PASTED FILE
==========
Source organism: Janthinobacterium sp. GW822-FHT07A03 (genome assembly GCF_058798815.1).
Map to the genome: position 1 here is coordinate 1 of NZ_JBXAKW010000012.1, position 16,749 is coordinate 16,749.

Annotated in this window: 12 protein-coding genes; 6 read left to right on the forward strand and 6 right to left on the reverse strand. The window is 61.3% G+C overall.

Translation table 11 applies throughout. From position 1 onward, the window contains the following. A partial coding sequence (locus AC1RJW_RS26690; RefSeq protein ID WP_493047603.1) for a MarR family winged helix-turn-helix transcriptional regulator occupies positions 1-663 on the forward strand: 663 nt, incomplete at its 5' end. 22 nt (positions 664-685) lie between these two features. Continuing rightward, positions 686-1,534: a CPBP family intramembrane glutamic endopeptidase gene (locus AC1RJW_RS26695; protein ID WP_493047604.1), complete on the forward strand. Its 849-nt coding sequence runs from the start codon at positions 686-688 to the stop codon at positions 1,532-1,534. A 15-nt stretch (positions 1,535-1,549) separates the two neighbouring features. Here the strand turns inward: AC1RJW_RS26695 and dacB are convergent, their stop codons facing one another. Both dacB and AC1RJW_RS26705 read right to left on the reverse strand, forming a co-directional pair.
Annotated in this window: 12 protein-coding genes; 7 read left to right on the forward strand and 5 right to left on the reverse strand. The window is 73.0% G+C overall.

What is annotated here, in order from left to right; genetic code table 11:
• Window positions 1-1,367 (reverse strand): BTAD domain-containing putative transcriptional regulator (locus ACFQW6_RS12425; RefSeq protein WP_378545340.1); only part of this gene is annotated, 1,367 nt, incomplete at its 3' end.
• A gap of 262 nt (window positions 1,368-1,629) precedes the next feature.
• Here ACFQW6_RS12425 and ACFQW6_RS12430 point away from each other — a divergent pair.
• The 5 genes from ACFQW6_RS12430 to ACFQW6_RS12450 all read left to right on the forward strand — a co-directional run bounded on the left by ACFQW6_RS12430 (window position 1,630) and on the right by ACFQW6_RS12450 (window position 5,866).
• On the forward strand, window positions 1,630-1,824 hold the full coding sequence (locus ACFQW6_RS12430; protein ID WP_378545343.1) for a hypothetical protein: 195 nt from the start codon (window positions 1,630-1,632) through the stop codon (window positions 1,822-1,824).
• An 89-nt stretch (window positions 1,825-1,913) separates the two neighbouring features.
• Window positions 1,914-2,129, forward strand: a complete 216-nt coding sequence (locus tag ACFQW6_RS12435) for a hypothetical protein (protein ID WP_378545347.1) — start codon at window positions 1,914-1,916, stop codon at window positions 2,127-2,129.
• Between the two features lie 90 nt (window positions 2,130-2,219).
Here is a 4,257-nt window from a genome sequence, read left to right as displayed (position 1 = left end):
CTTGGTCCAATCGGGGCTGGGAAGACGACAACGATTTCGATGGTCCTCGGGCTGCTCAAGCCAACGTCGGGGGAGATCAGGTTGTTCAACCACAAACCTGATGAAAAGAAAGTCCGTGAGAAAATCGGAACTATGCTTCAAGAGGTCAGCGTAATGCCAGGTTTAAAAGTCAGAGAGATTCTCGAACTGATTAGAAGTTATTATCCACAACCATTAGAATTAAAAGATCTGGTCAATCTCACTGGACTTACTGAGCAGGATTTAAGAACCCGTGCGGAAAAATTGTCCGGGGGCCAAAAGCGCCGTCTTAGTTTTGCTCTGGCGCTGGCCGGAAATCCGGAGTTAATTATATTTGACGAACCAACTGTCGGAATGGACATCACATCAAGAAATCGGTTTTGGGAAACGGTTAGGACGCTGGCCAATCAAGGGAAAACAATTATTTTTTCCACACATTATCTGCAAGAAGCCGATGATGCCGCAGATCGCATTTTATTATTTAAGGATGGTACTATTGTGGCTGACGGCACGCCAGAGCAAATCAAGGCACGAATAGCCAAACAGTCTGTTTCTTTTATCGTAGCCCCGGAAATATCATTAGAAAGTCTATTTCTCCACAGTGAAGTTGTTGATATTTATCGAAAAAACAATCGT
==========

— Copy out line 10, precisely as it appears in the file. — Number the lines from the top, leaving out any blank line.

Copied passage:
• The 5 genes from ACFQW6_RS12430 to ACFQW6_RS12450 all read left to right on the forward strand — a co-directional run bounded on the left by ACFQW6_RS12430 (window position 1,630) and on the right by ACFQW6_RS12450 (window position 5,866).